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Impact of left ventricular dysfunction and fluid balance on the outcomes of patients with sepsis

Published:December 13, 2019DOI:https://doi.org/10.1016/j.ejim.2019.11.019

      Highlights

      • We assessed whether the impact of LV dysfunction depends on fluid balance in sepsis.
      • AKI was prevalent in the patients with diastolic and systolic dysfunction.
      • Diastolic and systolic dysfunction were associated with longer duration of RRT.
      • Diastolic and systolic dysfunction were associated with mortality.
      • Their associations were independent of daily fluid balance.

      Abstract

      Objective

      Left ventricular (LV) dysfunction is a predictor of mortality in patients with sepsis. However, whether the adverse impact of LV dysfunction depends on fluid balance remains unclear. We retrospectively investigated the impact of LV dysfunction and fluid balance on various outcomes of patients with sepsis.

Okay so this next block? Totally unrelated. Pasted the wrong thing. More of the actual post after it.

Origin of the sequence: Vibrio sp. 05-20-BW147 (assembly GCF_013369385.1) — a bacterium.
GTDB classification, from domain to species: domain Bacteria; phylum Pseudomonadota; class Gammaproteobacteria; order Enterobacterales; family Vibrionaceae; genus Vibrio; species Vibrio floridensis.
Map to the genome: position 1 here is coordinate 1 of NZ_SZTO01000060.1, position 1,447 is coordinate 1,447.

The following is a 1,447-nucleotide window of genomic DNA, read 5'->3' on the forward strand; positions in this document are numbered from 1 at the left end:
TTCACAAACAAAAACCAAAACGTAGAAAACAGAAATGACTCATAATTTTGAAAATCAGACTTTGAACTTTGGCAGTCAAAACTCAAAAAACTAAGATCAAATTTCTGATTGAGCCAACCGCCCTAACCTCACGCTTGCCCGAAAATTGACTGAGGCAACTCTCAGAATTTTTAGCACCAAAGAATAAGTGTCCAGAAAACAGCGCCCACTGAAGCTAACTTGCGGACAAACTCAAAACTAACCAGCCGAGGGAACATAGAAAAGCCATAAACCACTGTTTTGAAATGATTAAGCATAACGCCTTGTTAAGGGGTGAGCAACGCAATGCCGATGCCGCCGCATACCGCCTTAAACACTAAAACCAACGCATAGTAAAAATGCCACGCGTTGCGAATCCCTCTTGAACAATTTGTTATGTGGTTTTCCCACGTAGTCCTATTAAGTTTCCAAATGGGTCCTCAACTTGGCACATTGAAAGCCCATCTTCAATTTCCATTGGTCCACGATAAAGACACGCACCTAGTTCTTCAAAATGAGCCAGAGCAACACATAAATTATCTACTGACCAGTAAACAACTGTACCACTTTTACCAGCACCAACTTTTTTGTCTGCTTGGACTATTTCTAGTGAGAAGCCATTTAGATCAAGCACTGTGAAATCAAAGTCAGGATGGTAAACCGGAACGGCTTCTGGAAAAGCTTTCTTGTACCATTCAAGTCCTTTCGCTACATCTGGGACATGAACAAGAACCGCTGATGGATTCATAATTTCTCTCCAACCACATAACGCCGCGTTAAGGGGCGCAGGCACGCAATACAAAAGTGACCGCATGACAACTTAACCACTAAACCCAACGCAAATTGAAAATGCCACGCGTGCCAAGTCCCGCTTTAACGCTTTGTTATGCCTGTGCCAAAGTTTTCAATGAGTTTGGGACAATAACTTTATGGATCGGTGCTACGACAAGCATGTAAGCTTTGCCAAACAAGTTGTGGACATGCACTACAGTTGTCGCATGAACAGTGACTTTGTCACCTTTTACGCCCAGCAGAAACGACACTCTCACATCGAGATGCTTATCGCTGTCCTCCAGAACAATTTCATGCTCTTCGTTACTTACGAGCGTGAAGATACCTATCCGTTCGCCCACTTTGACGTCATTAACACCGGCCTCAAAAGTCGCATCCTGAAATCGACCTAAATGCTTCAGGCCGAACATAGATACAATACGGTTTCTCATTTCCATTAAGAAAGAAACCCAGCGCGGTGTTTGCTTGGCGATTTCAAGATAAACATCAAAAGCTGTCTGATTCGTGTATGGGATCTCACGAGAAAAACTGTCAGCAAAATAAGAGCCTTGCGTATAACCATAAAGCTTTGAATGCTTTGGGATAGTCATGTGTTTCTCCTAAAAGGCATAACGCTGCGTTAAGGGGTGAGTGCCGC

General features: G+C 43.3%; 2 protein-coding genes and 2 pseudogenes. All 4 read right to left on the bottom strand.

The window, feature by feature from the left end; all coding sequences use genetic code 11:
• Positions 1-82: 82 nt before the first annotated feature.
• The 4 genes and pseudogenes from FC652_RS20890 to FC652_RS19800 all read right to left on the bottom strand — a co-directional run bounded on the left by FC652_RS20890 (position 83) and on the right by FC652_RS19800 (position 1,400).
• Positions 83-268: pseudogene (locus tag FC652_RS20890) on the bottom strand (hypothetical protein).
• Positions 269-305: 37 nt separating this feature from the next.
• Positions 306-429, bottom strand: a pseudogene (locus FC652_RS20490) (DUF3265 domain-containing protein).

Methods

      Critically ill patients with sepsis were classified according to their LV function: normal LV function, diastolic dysfunction (septal e′ of <10 and E/e′ of ≥15 with ejection fraction of ≥50%), and systolic dysfunction (ejection fraction of <50%).

      Results

      There were 83 (51.2%) patients with normal LV function, 39 (24.1%) with diastolic dysfunction, and 40 (24.7%) with systolic dysfunction. The cumulative and daily fluid balances after intensive care unit admission did not differ. However, acute kidney injury was more prevalent in the patients with diastolic and systolic dysfunction than in those with normal LV function (82.1%, 87.5%, and 69.9%, respectively; P = 0.065). LV dysfunction lengthened the duration of renal replacement therapy, independent of baseline renal dysfunction and the daily fluid balance (P = 0.008). Moreover, both diastolic and systolic dysfunction were associated with mortality (hazard ratio: 2.7 and 3.0; P = 0.047 and P = 0.028, respectively), regardless of the daily fluid balance, which was also a significant predictor of mortality (P < 0.001).

      Conclusions

      LV dysfunction has an adverse impact on renal outcomes and mortality in patients with sepsis and seems to be independent of fluid balance. Additional therapeutic options to restore organ perfusion are needed for patients with sepsis who have LV dysfunction, in addition to intravenous fluid restriction.

      Keywords

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